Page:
Vermont Agency of Natural Resources did not express much interest in this e-waste bill a year ago, but they jumped in this time and took the reigns. For Good Point Recycling, that was probably a good thing, since they share many of our concerns about "ghost tonnage" and "hit and run" (OEMs coming in and holding an event to claim tonnage and then leaving the smaller towns to fend for themselves).
The committee was very patient, though not infinitely patient.
I will write more later but wanted to take a moment to share our concern for our partners in Haiti. We had looked into trading with Haiti (for reuse) during the past 9 months and connected with a United Nations digital divide program, which was looking for cheap and working CRT monitors (not a repair operation, these needed to be tested working). We had a TV repair and truck repair operator that we found in Miami who traded in Haiti and hoped to have him find the monitors in Florida (through WR3A members) and test them there. We did a load of TVs and learned things (like he cannot use anything over 19" because the power grid in Haiti is so weak that 27"+ TVs don't start up, not enough juice).
I met the buyers following up an old connection in the used truck business. A Haiti buyer had purchased a Mack Truck from Earthworm Inc, the non-profit recycler I worked for in Boston in the late 80s until 1992 appointment at MA DEP. Jeff Coyne there found a photo of the Earthworm truck, logo and all, in Haiti, and I found a Haitian woman who purchased used trucks for repair. She like that I could communicate in French. I liked - loved - the fact that when I described our truck for sale, the 1998 Freightliner FL70, that she immediately asked whether it was an Allison tranny or the Dodge tranny (the FL70s in 1997-98 had a massive recall over the Dodge transmission, and it was one of the first things I learned when I bought the truck used in Memphis, from Ron at L&B Freightliner, that I was very lucky I had not bought one of the "Dodge Ram" transmissions.
This older lady grilled me in Haitian francais over the specs on the truck, and then we discussed whether it was still possible to fill the box of the truck with clothes and pots and pans and stuff like was done in the 90s with the Earthworm truck. She said she still made most of her purchases from Thrift shops (Salvation Army and Goodwill) and shipped them to Haiti, but she said that since 9/11 that the rules for moving full trucks had changed and made that business model nearly impossible. But she sent her son and son-in-law up to Vermont to visit Good Point Recycling.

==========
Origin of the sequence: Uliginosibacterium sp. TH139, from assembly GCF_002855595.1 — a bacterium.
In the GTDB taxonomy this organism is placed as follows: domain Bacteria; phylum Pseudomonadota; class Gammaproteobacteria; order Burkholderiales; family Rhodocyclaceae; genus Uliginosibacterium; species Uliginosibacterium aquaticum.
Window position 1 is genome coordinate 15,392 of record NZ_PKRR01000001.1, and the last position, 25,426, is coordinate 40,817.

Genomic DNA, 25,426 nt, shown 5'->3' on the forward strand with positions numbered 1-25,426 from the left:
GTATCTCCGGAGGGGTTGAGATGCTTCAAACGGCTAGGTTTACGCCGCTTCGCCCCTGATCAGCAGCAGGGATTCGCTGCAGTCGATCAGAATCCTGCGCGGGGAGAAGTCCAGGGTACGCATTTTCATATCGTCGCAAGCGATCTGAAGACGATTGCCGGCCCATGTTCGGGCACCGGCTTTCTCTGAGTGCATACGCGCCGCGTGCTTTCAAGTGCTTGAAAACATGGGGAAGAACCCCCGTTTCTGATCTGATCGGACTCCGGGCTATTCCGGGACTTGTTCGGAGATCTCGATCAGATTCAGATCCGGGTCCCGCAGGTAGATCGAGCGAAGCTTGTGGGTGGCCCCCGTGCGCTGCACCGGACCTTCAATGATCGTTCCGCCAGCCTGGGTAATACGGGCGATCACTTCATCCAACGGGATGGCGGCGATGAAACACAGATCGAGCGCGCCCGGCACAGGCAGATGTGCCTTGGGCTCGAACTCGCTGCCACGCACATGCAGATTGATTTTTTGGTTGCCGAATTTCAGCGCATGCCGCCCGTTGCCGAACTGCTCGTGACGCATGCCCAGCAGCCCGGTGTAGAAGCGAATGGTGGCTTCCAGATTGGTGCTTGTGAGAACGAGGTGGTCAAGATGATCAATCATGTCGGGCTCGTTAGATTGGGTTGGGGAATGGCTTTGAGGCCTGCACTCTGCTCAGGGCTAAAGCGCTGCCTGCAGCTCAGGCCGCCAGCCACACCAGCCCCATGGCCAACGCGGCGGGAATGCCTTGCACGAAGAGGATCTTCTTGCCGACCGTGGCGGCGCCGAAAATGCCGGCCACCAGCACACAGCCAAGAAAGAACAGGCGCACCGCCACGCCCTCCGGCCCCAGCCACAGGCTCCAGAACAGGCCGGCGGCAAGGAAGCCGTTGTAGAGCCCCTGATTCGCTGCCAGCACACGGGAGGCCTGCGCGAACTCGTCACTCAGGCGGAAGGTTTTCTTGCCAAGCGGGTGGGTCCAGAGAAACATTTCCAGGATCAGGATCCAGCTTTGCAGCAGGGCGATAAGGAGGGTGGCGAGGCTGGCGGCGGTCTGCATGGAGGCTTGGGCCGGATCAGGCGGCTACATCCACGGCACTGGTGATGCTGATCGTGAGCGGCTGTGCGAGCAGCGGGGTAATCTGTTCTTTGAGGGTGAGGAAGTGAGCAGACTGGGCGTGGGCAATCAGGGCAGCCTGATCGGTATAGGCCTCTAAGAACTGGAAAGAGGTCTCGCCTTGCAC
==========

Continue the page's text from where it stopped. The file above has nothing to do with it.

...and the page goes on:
We were trying to connect her repair business with the UNGAID program and a Christian missionary group in Haiti, and I'd put the PO out for working monitors in the meantime. While the Committee was deliberating S.77 (and asking questions about evil exports), I was on the laptop canceling the purchase as news of the earthquake rolled out.
We had not really done any business in Haiti yet, but were preparing our first shipment of the tested working product and had to stop the shipment this week. We still have skids of the DVD players and stereos in the warehouse which the Haitian's son in law thought would be worthwhile to put in the truck and drive it to Florida (he'd transport the stuff to Haiti separately later).
I cannot imagine that our buyers are concerned about TVs and computers at this moment, though we will help them in any way we can when they are ready. But we would donate the truck now if we can get it to Florida, and I will listen for what they need in Haiti when Wadner and his mother in law are ready to focus on their business again.